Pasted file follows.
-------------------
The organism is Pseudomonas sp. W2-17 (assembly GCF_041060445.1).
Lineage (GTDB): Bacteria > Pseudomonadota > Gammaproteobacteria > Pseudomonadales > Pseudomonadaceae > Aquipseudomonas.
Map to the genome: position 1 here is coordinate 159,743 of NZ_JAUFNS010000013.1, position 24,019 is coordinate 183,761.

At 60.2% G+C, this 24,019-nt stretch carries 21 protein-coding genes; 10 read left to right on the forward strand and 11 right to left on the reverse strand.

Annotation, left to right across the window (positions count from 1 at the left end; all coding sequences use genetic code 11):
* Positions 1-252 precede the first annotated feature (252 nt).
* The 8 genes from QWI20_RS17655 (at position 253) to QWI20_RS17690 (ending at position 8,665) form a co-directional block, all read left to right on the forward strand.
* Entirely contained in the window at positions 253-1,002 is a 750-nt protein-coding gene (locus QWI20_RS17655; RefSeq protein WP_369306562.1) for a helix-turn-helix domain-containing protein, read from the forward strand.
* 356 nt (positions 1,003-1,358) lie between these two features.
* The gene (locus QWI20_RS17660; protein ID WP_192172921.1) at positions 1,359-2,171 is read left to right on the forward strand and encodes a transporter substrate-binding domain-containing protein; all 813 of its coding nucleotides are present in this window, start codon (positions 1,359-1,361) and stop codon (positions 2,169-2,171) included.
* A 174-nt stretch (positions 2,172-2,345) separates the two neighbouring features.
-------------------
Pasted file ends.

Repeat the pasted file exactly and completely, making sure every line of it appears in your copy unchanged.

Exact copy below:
The organism is Pseudomonas sp. W2-17 (assembly GCF_041060445.1).
Lineage (GTDB): Bacteria > Pseudomonadota > Gammaproteobacteria > Pseudomonadales > Pseudomonadaceae > Aquipseudomonas.
Map to the genome: position 1 here is coordinate 159,743 of NZ_JAUFNS010000013.1, position 24,019 is coordinate 183,761.

At 60.2% G+C, this 24,019-nt stretch carries 21 protein-coding genes; 10 read left to right on the forward strand and 11 right to left on the reverse strand.

Annotation, left to right across the window (positions count from 1 at the left end; all coding sequences use genetic code 11):
* Positions 1-252 precede the first annotated feature (252 nt).
* The 8 genes from QWI20_RS17655 (at position 253) to QWI20_RS17690 (ending at position 8,665) form a co-directional block, all read left to right on the forward strand.
* Entirely contained in the window at positions 253-1,002 is a 750-nt protein-coding gene (locus QWI20_RS17655; RefSeq protein WP_369306562.1) for a helix-turn-helix domain-containing protein, read from the forward strand.
* 356 nt (positions 1,003-1,358) lie between these two features.
* The gene (locus QWI20_RS17660; protein ID WP_192172921.1) at positions 1,359-2,171 is read left to right on the forward strand and encodes a transporter substrate-binding domain-containing protein; all 813 of its coding nucleotides are present in this window, start codon (positions 1,359-1,361) and stop codon (positions 2,169-2,171) included.
* A 174-nt stretch (positions 2,172-2,345) separates the two neighbouring features.